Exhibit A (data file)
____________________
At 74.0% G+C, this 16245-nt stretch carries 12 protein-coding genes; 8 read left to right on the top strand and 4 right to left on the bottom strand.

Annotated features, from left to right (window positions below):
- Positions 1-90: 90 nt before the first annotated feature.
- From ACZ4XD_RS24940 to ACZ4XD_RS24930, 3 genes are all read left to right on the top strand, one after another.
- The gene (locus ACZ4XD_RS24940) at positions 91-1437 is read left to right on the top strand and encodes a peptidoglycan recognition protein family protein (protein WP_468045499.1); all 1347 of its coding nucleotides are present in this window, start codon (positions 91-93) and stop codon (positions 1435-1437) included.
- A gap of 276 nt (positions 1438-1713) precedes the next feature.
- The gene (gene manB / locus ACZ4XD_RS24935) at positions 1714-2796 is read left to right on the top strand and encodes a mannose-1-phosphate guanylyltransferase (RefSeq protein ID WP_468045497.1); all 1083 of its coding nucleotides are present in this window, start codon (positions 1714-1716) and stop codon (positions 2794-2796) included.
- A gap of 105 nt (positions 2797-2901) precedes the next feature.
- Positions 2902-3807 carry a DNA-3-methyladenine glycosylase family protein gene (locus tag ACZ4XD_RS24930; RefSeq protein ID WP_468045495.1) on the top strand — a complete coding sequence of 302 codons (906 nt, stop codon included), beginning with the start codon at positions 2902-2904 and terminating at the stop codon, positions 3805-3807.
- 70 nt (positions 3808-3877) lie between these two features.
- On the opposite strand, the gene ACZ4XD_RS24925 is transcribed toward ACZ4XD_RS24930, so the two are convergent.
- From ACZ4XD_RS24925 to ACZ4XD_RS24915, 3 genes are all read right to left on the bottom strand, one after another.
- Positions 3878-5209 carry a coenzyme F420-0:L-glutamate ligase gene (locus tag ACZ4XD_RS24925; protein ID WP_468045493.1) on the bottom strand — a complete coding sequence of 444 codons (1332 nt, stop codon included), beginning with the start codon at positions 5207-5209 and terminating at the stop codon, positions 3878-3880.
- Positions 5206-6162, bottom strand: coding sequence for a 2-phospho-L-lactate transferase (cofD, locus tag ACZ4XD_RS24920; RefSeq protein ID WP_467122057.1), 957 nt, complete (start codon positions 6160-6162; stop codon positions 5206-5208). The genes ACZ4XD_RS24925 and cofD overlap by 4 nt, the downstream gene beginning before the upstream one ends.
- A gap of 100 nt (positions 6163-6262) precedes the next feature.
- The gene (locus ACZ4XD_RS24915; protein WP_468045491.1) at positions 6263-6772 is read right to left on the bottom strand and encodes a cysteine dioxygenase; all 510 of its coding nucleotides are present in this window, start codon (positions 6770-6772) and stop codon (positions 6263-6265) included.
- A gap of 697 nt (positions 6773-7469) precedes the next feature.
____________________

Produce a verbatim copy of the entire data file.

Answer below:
At 74.0% G+C, this 16245-nt stretch carries 12 protein-coding genes; 8 read left to right on the top strand and 4 right to left on the bottom strand.

Annotated features, from left to right (window positions below):
- Positions 1-90: 90 nt before the first annotated feature.
- From ACZ4XD_RS24940 to ACZ4XD_RS24930, 3 genes are all read left to right on the top strand, one after another.
- The gene (locus ACZ4XD_RS24940) at positions 91-1437 is read left to right on the top strand and encodes a peptidoglycan recognition protein family protein (protein WP_468045499.1); all 1347 of its coding nucleotides are present in this window, start codon (positions 91-93) and stop codon (positions 1435-1437) included.
- A gap of 276 nt (positions 1438-1713) precedes the next feature.
- The gene (gene manB / locus ACZ4XD_RS24935) at positions 1714-2796 is read left to right on the top strand and encodes a mannose-1-phosphate guanylyltransferase (RefSeq protein ID WP_468045497.1); all 1083 of its coding nucleotides are present in this window, start codon (positions 1714-1716) and stop codon (positions 2794-2796) included.
- A gap of 105 nt (positions 2797-2901) precedes the next feature.
- Positions 2902-3807 carry a DNA-3-methyladenine glycosylase family protein gene (locus tag ACZ4XD_RS24930; RefSeq protein ID WP_468045495.1) on the top strand — a complete coding sequence of 302 codons (906 nt, stop codon included), beginning with the start codon at positions 2902-2904 and terminating at the stop codon, positions 3805-3807.
- 70 nt (positions 3808-3877) lie between these two features.
- On the opposite strand, the gene ACZ4XD_RS24925 is transcribed toward ACZ4XD_RS24930, so the two are convergent.
- From ACZ4XD_RS24925 to ACZ4XD_RS24915, 3 genes are all read right to left on the bottom strand, one after another.
- Positions 3878-5209 carry a coenzyme F420-0:L-glutamate ligase gene (locus tag ACZ4XD_RS24925; protein ID WP_468045493.1) on the bottom strand — a complete coding sequence of 444 codons (1332 nt, stop codon included), beginning with the start codon at positions 5207-5209 and terminating at the stop codon, positions 3878-3880.
- Positions 5206-6162, bottom strand: coding sequence for a 2-phospho-L-lactate transferase (cofD, locus tag ACZ4XD_RS24920; RefSeq protein ID WP_467122057.1), 957 nt, complete (start codon positions 6160-6162; stop codon positions 5206-5208). The genes ACZ4XD_RS24925 and cofD overlap by 4 nt, the downstream gene beginning before the upstream one ends.
- A gap of 100 nt (positions 6163-6262) precedes the next feature.
- The gene (locus ACZ4XD_RS24915; protein WP_468045491.1) at positions 6263-6772 is read right to left on the bottom strand and encodes a cysteine dioxygenase; all 510 of its coding nucleotides are present in this window, start codon (positions 6770-6772) and stop codon (positions 6263-6265) included.
- A gap of 697 nt (positions 6773-7469) precedes the next feature.